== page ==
Saturday, January 18, 2014

"Imagine" Revisited

"Imagine there's no heaven
It's easy if you try
No hell below us
Above us only sky
Imagine all the people living for today

Imagine there's no countries
It isn't hard to do
Nothing to kill or die for
And no religion too
Imagine all the people living life in peace

You, you may say
I'm a dreamer, but I'm not the only one
I hope some day you'll join us
And the world will be as one

Imagine no possessions
I wonder if you can
No need for greed or hunger
A brotherhood of man
Imagine all the people sharing all the world

You, you may say
I'm a dreamer, but I'm not the only one
I hope some day you'll join us
And the world will live as one"

Like many young people a lifetime ago, when I was in my teens I was captivated by a song written by John Lennon called "Imagine."  From a purely artistic point of view, the song was in my opinion one of the few performed by any of the former Beatles that equaled music that the "fab four" had been able to write and perform together.  As importantly, the song's optimistic look at the potential of man to live peacefully and in harmony resonated with my generation, which was  only slightly removed from the police action in Vietnam, the assassination of Martin Luther King, Jr. and Watergate.

In a sense, it would be easy to dismiss "Imagine" as idealistic, and indeed naive, Utopian musings from an era gone by called "The Sixties."  Indeed, within a few short years of the release of Imagine the counterculture of The Sixties would be replaced by a generation fixated on disco, Star Wars and Apple.  But, Imagine cannot be so easily dismissed.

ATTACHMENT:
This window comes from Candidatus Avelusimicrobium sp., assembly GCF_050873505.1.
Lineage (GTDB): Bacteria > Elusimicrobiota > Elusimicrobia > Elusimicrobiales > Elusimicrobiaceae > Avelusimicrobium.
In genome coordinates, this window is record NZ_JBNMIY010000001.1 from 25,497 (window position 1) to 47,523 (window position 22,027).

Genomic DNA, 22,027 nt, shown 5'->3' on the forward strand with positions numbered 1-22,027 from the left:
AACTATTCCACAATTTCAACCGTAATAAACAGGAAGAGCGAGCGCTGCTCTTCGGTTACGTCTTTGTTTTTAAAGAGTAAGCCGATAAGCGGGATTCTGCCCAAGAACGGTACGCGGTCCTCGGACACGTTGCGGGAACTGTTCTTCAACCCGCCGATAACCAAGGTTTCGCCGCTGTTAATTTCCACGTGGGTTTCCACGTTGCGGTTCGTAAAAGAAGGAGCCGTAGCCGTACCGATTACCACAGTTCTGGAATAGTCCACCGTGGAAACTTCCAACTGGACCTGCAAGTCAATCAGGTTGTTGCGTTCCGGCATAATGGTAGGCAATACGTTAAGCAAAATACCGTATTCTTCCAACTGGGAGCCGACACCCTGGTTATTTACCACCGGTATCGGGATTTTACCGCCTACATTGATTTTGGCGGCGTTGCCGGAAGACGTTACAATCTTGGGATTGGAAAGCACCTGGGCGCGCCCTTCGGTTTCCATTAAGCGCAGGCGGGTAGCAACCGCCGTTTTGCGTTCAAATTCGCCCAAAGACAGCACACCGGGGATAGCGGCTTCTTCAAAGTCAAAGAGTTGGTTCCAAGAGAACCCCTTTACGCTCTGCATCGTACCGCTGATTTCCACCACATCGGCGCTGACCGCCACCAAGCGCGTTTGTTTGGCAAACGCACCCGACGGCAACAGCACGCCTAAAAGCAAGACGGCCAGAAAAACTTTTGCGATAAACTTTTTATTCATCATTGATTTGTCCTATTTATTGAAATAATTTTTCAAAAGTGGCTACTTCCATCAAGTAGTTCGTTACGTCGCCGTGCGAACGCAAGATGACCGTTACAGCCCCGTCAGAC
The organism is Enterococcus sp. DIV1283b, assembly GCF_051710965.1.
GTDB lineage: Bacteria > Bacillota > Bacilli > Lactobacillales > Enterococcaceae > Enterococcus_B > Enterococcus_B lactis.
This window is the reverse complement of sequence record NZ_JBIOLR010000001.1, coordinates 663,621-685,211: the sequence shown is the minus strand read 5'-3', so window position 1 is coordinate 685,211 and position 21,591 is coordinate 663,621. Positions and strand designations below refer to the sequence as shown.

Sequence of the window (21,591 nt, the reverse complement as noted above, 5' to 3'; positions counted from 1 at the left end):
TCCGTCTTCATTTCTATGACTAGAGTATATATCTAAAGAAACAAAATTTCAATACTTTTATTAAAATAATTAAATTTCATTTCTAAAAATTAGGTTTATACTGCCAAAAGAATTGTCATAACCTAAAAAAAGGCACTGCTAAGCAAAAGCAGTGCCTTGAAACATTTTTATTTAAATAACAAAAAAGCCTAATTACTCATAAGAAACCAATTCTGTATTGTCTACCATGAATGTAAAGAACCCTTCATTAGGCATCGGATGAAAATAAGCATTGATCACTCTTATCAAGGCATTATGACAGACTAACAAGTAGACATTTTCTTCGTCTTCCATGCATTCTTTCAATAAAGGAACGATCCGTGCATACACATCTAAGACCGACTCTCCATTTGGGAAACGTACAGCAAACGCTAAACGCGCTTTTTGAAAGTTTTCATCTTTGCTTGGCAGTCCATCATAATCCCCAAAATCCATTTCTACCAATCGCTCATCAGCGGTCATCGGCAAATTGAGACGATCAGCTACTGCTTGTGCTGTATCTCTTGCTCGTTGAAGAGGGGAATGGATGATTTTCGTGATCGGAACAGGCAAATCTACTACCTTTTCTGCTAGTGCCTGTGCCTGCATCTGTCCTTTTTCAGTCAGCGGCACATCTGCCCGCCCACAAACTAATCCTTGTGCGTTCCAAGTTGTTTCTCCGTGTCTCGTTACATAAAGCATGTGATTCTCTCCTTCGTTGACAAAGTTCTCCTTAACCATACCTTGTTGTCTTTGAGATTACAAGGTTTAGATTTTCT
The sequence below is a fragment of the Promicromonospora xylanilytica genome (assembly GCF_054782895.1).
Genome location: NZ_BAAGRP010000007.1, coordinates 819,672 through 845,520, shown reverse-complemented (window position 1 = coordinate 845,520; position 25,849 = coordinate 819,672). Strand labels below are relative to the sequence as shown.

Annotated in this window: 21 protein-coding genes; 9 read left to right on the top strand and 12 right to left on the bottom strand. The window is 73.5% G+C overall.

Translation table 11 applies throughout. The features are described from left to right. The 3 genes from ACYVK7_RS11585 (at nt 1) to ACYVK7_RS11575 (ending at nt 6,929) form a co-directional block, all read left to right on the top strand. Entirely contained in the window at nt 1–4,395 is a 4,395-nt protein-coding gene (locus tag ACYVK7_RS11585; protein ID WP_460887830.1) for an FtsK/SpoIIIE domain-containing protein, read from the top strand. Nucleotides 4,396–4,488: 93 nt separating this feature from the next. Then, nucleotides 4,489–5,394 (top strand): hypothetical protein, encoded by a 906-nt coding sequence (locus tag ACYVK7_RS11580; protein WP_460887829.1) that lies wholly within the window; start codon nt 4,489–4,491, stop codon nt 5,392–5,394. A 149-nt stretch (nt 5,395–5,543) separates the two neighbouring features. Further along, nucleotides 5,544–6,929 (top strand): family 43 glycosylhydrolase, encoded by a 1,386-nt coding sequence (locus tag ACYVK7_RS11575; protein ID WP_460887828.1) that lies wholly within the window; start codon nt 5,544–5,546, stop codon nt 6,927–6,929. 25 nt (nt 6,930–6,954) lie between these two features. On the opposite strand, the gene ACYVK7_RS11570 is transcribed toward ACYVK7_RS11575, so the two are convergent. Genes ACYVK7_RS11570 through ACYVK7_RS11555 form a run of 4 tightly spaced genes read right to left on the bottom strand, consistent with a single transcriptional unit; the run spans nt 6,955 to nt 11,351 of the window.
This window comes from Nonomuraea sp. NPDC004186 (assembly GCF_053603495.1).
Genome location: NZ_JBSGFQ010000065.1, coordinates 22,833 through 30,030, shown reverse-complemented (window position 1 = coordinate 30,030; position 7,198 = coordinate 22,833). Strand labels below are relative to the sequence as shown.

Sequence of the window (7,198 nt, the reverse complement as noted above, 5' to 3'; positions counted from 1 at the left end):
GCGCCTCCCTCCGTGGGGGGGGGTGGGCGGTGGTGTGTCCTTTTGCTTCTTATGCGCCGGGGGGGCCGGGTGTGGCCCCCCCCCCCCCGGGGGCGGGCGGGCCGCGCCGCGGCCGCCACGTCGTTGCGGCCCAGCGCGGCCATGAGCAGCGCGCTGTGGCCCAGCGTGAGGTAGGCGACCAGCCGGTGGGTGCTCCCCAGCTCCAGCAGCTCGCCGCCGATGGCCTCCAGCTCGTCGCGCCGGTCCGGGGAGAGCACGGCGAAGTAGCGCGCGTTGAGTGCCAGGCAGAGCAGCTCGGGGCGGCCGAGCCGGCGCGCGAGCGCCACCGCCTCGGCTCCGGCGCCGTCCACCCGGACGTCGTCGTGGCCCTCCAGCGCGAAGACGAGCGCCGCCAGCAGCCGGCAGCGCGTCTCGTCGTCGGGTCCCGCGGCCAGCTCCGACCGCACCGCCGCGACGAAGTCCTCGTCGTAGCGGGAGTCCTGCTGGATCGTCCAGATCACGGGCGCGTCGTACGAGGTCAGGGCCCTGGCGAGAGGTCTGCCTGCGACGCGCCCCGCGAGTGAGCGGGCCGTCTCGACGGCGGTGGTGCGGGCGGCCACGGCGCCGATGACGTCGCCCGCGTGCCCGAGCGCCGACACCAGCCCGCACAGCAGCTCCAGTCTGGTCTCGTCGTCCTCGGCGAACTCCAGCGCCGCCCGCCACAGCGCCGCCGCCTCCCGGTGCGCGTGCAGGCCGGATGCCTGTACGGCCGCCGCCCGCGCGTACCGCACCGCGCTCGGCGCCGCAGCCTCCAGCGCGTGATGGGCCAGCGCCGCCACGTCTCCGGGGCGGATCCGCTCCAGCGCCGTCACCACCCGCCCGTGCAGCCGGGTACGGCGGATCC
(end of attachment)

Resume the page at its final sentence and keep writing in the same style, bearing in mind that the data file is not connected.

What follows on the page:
Facially, Lennon's solo masterpiece is anti-religion, anti-country and anti-private property ownership.  Indeed, the not-so-subtle message is that religion, politics and capitalism are at the root of conflict and suffering in the world.  

 The antidote to man's problems, on the other hand, is seen as man himself.  Underlying the lyrics is a view sometimes called "secular humanism" -- a view that sees man as generally good -- although "good and bad" and "right and wrong" are also seen as subjective and relative.   

As Christians, we need to recognize how pervasive this view has become in the United States.  Indeed, Lennon's vision of a world devoid of religion generally, and Christianity specifically, is rapidly becoming a reality in America.

In a couple of weeks we will begin a video series called "The Truth Project" on Sunday mornings at 9:15.  If you still are not uncomfortable with the song "Imagine," maybe this series will help you understand why you should be.  

The Truth Project

+John Lennon     

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